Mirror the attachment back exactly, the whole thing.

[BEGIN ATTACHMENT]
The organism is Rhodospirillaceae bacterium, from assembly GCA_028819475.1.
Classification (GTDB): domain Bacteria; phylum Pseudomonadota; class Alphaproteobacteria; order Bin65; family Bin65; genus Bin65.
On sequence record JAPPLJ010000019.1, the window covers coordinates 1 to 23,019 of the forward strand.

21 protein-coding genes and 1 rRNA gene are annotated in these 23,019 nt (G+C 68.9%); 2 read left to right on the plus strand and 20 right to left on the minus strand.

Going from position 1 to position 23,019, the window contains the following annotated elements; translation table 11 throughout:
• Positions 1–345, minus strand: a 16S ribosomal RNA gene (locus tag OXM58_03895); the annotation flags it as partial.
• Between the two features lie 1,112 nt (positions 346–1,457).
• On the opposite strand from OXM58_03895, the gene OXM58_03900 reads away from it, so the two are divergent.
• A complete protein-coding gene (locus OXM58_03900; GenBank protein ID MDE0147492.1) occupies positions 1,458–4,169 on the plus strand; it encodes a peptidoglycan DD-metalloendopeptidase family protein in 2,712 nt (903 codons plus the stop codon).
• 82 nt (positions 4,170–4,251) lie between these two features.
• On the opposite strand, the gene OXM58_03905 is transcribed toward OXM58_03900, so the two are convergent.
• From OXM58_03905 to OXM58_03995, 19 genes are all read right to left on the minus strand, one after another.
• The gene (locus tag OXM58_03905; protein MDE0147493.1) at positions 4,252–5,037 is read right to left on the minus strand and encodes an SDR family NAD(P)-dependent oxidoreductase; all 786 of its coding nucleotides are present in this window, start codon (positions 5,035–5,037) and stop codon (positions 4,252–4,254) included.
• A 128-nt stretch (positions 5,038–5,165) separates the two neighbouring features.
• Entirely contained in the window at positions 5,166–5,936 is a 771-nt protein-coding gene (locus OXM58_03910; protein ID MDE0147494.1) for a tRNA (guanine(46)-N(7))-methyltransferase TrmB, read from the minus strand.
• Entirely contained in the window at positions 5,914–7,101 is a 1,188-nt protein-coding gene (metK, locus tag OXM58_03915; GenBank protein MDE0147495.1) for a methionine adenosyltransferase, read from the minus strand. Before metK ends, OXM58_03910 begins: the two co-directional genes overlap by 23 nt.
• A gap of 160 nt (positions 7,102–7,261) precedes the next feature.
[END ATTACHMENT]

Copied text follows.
The organism is Rhodospirillaceae bacterium, from assembly GCA_028819475.1.
Classification (GTDB): domain Bacteria; phylum Pseudomonadota; class Alphaproteobacteria; order Bin65; family Bin65; genus Bin65.
On sequence record JAPPLJ010000019.1, the window covers coordinates 1 to 23,019 of the forward strand.

21 protein-coding genes and 1 rRNA gene are annotated in these 23,019 nt (G+C 68.9%); 2 read left to right on the plus strand and 20 right to left on the minus strand.

Going from position 1 to position 23,019, the window contains the following annotated elements; translation table 11 throughout:
• Positions 1–345, minus strand: a 16S ribosomal RNA gene (locus tag OXM58_03895); the annotation flags it as partial.
• Between the two features lie 1,112 nt (positions 346–1,457).
• On the opposite strand from OXM58_03895, the gene OXM58_03900 reads away from it, so the two are divergent.
• A complete protein-coding gene (locus OXM58_03900; GenBank protein ID MDE0147492.1) occupies positions 1,458–4,169 on the plus strand; it encodes a peptidoglycan DD-metalloendopeptidase family protein in 2,712 nt (903 codons plus the stop codon).
• 82 nt (positions 4,170–4,251) lie between these two features.
• On the opposite strand, the gene OXM58_03905 is transcribed toward OXM58_03900, so the two are convergent.
• From OXM58_03905 to OXM58_03995, 19 genes are all read right to left on the minus strand, one after another.
• The gene (locus tag OXM58_03905; protein MDE0147493.1) at positions 4,252–5,037 is read right to left on the minus strand and encodes an SDR family NAD(P)-dependent oxidoreductase; all 786 of its coding nucleotides are present in this window, start codon (positions 5,035–5,037) and stop codon (positions 4,252–4,254) included.
• A 128-nt stretch (positions 5,038–5,165) separates the two neighbouring features.
• Entirely contained in the window at positions 5,166–5,936 is a 771-nt protein-coding gene (locus OXM58_03910; protein ID MDE0147494.1) for a tRNA (guanine(46)-N(7))-methyltransferase TrmB, read from the minus strand.
• Entirely contained in the window at positions 5,914–7,101 is a 1,188-nt protein-coding gene (metK, locus tag OXM58_03915; GenBank protein MDE0147495.1) for a methionine adenosyltransferase, read from the minus strand. Before metK ends, OXM58_03910 begins: the two co-directional genes overlap by 23 nt.
• A gap of 160 nt (positions 7,102–7,261) precedes the next feature.